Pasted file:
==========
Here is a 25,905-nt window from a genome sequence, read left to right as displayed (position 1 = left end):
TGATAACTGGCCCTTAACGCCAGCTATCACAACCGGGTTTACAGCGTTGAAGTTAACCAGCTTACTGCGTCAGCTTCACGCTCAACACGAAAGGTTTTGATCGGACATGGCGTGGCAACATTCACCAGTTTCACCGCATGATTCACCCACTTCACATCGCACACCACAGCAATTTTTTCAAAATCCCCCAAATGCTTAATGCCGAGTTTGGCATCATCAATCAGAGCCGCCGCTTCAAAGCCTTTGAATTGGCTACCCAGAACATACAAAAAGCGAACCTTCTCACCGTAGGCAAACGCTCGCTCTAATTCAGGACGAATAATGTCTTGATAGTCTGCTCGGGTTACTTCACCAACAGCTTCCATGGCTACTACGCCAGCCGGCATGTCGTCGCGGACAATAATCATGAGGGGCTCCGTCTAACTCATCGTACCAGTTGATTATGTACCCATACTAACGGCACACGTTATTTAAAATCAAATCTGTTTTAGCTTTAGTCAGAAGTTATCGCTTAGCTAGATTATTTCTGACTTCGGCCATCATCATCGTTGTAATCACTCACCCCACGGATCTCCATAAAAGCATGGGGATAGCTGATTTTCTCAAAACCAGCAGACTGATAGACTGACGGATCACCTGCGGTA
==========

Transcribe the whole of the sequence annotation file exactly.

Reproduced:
Here is a 25,905-nt window from a genome sequence, read left to right as displayed (position 1 = left end):
TGATAACTGGCCCTTAACGCCAGCTATCACAACCGGGTTTACAGCGTTGAAGTTAACCAGCTTACTGCGTCAGCTTCACGCTCAACACGAAAGGTTTTGATCGGACATGGCGTGGCAACATTCACCAGTTTCACCGCATGATTCACCCACTTCACATCGCACACCACAGCAATTTTTTCAAAATCCCCCAAATGCTTAATGCCGAGTTTGGCATCATCAATCAGAGCCGCCGCTTCAAAGCCTTTGAATTGGCTACCCAGAACATACAAAAAGCGAACCTTCTCACCGTAGGCAAACGCTCGCTCTAATTCAGGACGAATAATGTCTTGATAGTCTGCTCGGGTTACTTCACCAACAGCTTCCATGGCTACTACGCCAGCCGGCATGTCGTCGCGGACAATAATCATGAGGGGCTCCGTCTAACTCATCGTACCAGTTGATTATGTACCCATACTAACGGCACACGTTATTTAAAATCAAATCTGTTTTAGCTTTAGTCAGAAGTTATCGCTTAGCTAGATTATTTCTGACTTCGGCCATCATCATCGTTGTAATCACTCACCCCACGGATCTCCATAAAAGCATGGGGATAGCTGATTTTCTCAAAACCAGCAGACTGATAGACTGACGGATCACCTGCGGTA